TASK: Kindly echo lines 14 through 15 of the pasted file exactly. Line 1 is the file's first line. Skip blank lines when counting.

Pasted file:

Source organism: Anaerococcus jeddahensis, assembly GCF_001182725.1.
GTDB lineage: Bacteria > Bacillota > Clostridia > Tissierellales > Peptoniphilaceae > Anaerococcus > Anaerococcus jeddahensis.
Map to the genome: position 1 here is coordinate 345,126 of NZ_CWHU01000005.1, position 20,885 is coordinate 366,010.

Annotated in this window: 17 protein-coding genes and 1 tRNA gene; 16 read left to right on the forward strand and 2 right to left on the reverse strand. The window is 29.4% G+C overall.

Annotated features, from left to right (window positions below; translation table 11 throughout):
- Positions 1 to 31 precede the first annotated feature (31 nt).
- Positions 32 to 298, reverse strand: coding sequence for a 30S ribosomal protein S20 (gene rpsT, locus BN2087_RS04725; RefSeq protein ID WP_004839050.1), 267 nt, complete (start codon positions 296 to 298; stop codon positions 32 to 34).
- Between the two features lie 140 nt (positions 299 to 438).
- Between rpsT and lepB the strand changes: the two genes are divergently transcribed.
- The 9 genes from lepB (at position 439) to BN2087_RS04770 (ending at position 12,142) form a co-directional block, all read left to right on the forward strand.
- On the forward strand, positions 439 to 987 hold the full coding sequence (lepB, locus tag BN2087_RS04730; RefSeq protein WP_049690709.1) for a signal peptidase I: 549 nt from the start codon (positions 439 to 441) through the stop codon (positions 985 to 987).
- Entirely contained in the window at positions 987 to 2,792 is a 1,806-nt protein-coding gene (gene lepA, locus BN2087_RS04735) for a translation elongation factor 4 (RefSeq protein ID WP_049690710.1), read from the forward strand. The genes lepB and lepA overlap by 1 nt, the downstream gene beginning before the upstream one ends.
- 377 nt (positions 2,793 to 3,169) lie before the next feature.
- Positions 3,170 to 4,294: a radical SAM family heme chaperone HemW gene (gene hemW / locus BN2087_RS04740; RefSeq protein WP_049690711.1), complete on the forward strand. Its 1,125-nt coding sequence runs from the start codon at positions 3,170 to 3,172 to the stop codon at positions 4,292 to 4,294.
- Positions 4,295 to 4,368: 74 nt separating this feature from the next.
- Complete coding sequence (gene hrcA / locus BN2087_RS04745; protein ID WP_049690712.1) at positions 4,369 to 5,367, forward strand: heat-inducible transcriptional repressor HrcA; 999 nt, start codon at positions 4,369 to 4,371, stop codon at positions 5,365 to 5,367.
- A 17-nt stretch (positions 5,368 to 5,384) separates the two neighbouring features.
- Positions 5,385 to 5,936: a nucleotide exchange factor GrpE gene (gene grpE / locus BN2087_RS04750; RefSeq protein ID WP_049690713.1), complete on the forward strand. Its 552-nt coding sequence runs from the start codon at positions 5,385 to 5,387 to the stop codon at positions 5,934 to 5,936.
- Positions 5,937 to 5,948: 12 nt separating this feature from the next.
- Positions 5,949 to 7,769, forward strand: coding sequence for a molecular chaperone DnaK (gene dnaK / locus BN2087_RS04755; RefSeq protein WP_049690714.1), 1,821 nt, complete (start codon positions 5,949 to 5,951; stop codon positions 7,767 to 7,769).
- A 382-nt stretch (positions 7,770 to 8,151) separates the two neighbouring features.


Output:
- Positions 3,170 to 4,294: a radical SAM family heme chaperone HemW gene (gene hemW / locus BN2087_RS04740; RefSeq protein WP_049690711.1), complete on the forward strand. Its 1,125-nt coding sequence runs from the start codon at positions 3,170 to 3,172 to the stop codon at positions 4,292 to 4,294.
- Positions 4,295 to 4,368: 74 nt separating this feature from the next.